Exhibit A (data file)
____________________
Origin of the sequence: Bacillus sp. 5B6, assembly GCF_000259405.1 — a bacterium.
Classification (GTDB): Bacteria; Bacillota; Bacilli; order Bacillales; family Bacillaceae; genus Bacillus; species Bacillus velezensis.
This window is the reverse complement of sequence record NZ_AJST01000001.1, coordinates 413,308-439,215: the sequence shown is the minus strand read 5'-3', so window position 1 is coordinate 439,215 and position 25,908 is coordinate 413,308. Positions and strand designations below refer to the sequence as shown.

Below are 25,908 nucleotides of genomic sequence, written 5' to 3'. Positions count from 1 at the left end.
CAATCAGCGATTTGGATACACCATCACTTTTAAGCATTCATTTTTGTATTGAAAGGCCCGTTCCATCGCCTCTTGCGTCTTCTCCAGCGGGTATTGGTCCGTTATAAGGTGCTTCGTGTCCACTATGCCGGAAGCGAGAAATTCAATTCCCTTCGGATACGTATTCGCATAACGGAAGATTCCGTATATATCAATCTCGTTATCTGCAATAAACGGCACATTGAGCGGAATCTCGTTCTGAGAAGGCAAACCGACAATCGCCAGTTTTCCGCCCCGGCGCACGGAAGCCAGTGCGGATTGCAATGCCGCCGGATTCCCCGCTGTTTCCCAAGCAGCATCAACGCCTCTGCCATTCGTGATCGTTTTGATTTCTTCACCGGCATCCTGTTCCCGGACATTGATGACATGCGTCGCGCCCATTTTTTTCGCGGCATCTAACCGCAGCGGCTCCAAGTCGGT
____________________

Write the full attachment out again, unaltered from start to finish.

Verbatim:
Origin of the sequence: Bacillus sp. 5B6, assembly GCF_000259405.1 — a bacterium.
Classification (GTDB): Bacteria; Bacillota; Bacilli; order Bacillales; family Bacillaceae; genus Bacillus; species Bacillus velezensis.
This window is the reverse complement of sequence record NZ_AJST01000001.1, coordinates 413,308-439,215: the sequence shown is the minus strand read 5'-3', so window position 1 is coordinate 439,215 and position 25,908 is coordinate 413,308. Positions and strand designations below refer to the sequence as shown.

Below are 25,908 nucleotides of genomic sequence, written 5' to 3'. Positions count from 1 at the left end.
CAATCAGCGATTTGGATACACCATCACTTTTAAGCATTCATTTTTGTATTGAAAGGCCCGTTCCATCGCCTCTTGCGTCTTCTCCAGCGGGTATTGGTCCGTTATAAGGTGCTTCGTGTCCACTATGCCGGAAGCGAGAAATTCAATTCCCTTCGGATACGTATTCGCATAACGGAAGATTCCGTATATATCAATCTCGTTATCTGCAATAAACGGCACATTGAGCGGAATCTCGTTCTGAGAAGGCAAACCGACAATCGCCAGTTTTCCGCCCCGGCGCACGGAAGCCAGTGCGGATTGCAATGCCGCCGGATTCCCCGCTGTTTCCCAAGCAGCATCAACGCCTCTGCCATTCGTGATCGTTTTGATTTCTTCACCGGCATCCTGTTCCCGGACATTGATGACATGCGTCGCGCCCATTTTTTTCGCGGCATCTAACCGCAGCGGCTCCAAGTCGGT